15. 15. #TEAPARTYParticipation in #teaparty tweetingNumber of tweets Number of unique tweeters Percentage1 40,691 51.142 10,388 13.063 5,225 6.574 3,208 4.03 25.2 per cent of the 79,564 unique #teaparty tweetersshared 5 tweets or more; 4,284 “vocal” Twitter users posted 50 tweets or more(5.38 per cent of all #teaparty tweeters); Non-vocal tweeters collectively “louder” than vocaltweeters.Source: Mascaro and Goggins, 2012
  16. 16. #TEAPARTYParticipation in #teaparty tweeting The “boutique” nature of the Tea Party movement:Organization Number of #teaparty tweetsTea Party Patriots 2,553Tea Party Nation 105FreedomWorks 5Tea Party Express 0ResistNet 0
  17. 17. #TEAPARTYParticipation in #teaparty tweetingPolitical or media personality Number of #teaparty tweetsAndrew P. Napolitano 35Glenn Beck 12Rush Limbaugh 5Dick Armey 0Sarah Palin 0 The “boutique” nature of the Tea Party movement:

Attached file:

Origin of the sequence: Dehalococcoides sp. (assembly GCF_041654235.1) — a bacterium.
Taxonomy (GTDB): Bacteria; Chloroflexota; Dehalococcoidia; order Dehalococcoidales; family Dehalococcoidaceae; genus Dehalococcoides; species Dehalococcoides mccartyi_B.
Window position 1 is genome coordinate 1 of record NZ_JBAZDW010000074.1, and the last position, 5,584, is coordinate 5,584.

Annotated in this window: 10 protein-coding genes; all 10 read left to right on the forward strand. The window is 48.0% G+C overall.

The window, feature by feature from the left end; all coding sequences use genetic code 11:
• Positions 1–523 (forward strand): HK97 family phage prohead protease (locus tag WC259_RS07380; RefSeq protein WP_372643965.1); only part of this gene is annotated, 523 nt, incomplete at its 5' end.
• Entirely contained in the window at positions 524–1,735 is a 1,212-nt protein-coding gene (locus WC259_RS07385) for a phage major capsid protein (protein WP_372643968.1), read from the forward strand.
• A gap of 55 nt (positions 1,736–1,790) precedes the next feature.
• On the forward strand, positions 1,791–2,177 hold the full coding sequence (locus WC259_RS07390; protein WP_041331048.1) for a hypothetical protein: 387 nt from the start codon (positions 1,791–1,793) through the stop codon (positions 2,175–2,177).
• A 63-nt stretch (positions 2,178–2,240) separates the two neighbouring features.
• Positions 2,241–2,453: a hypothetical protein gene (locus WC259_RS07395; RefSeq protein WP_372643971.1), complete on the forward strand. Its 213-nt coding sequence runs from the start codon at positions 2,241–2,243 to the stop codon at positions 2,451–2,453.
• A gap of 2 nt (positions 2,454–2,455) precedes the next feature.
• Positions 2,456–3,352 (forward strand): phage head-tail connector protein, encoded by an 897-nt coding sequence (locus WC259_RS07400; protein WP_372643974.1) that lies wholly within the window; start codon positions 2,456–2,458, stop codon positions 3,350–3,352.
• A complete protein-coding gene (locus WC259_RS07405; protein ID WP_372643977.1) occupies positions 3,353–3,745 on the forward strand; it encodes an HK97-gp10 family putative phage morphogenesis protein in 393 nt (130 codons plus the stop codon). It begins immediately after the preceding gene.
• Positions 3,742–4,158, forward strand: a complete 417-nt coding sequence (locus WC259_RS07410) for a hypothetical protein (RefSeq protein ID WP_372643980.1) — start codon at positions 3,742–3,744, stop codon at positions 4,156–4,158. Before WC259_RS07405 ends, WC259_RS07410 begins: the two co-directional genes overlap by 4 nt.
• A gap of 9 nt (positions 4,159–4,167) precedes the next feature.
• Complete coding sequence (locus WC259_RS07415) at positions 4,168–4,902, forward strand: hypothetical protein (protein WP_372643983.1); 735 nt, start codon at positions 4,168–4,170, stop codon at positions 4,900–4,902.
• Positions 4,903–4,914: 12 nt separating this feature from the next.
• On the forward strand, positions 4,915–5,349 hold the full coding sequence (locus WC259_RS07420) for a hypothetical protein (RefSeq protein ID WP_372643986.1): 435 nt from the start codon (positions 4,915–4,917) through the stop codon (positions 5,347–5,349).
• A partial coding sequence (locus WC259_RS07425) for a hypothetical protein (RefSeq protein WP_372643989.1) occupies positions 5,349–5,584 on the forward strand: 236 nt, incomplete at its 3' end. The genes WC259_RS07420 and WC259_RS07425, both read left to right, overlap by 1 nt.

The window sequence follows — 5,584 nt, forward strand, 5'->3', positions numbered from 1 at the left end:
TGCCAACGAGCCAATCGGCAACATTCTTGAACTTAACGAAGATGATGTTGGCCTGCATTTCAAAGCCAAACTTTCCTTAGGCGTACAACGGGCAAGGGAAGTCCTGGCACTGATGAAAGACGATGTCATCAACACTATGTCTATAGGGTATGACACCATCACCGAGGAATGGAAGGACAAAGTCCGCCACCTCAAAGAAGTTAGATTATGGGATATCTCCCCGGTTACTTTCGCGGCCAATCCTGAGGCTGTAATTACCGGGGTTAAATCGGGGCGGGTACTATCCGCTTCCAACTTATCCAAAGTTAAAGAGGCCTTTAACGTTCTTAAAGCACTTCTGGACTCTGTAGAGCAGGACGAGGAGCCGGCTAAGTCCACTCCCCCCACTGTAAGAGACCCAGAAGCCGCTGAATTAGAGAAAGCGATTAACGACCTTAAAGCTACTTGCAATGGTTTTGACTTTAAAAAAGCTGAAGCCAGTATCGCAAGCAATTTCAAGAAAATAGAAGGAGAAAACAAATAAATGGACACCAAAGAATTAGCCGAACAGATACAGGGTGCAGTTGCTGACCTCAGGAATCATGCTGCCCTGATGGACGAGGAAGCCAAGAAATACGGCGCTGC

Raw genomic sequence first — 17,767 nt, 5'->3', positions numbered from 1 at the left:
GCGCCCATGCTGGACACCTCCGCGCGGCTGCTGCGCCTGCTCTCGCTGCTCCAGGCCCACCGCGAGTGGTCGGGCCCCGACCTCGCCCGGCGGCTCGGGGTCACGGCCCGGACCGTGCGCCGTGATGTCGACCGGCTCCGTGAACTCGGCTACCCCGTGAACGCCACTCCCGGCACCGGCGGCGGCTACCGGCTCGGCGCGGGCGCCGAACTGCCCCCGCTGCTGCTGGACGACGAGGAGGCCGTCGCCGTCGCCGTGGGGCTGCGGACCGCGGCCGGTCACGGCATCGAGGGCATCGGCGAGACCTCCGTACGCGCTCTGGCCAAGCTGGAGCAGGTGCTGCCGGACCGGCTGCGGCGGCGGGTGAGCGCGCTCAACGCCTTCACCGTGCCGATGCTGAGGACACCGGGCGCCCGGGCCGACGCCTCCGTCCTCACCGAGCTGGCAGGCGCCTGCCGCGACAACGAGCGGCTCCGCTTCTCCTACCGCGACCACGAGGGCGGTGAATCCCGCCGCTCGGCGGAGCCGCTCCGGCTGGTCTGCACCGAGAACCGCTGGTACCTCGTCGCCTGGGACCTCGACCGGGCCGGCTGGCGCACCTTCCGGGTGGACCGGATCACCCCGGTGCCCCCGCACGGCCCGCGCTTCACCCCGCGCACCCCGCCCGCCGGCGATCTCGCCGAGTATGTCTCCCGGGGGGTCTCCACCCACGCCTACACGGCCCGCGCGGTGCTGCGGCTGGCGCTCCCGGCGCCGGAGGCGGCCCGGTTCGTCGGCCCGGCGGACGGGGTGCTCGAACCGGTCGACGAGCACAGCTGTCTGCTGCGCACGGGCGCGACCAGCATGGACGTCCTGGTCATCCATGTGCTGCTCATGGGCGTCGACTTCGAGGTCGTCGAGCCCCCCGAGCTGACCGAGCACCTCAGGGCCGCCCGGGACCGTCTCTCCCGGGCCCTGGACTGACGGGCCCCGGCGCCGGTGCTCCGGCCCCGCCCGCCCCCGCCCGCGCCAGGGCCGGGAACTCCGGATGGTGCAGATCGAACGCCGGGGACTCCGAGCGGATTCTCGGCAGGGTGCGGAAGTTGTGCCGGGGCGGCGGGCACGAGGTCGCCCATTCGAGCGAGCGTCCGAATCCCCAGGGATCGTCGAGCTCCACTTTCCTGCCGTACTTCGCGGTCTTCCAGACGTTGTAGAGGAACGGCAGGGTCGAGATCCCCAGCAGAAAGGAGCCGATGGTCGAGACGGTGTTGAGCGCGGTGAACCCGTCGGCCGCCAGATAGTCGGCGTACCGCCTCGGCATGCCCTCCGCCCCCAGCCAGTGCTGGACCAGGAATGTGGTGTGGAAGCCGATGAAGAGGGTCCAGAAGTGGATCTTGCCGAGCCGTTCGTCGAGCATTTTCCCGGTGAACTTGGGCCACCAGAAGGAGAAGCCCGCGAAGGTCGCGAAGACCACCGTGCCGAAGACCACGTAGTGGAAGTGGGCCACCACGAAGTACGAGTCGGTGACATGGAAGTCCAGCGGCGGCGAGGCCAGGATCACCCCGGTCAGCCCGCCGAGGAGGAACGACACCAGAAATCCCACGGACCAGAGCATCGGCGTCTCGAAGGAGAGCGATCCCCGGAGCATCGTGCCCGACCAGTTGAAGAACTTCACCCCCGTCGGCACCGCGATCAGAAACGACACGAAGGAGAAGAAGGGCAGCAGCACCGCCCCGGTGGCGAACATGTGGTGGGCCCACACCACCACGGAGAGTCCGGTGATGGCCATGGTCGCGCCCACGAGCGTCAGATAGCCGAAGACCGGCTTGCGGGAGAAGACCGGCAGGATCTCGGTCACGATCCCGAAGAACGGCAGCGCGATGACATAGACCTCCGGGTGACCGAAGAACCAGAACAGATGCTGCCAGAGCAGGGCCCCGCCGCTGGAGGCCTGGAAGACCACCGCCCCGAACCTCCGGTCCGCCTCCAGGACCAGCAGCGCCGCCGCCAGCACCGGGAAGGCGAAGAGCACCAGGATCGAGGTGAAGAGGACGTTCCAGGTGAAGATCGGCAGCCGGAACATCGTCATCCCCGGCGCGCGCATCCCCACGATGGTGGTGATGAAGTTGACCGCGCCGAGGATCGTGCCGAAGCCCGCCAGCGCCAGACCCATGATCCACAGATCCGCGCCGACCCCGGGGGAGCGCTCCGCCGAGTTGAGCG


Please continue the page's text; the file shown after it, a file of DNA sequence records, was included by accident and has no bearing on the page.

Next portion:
18. 18. #TEAPARTYParticipation in #teaparty tweetingSenate contenders Number of #teaparty tweetsJoe W. Miller (Alaska) 921Christine O’Donnell(Delaware)168Sharron Angle (Nevada) 102Pat Toomey (Pennsylvania) 2Jim DeMint (North Carolina) 1Rand Paul (Kentucky) 0Ken Buck (Colorado) 0Marco Rubio (Florida) 0 The “boutique” nature of the Tea Party movement: Most of them were active in the Twitterverse.
  19. 19. #TEAPARTYNumber of@replies877Number of nodes 654Number of edges 648Average degree 0.991December 14, 2009to December 20,2009#teaparty social interactions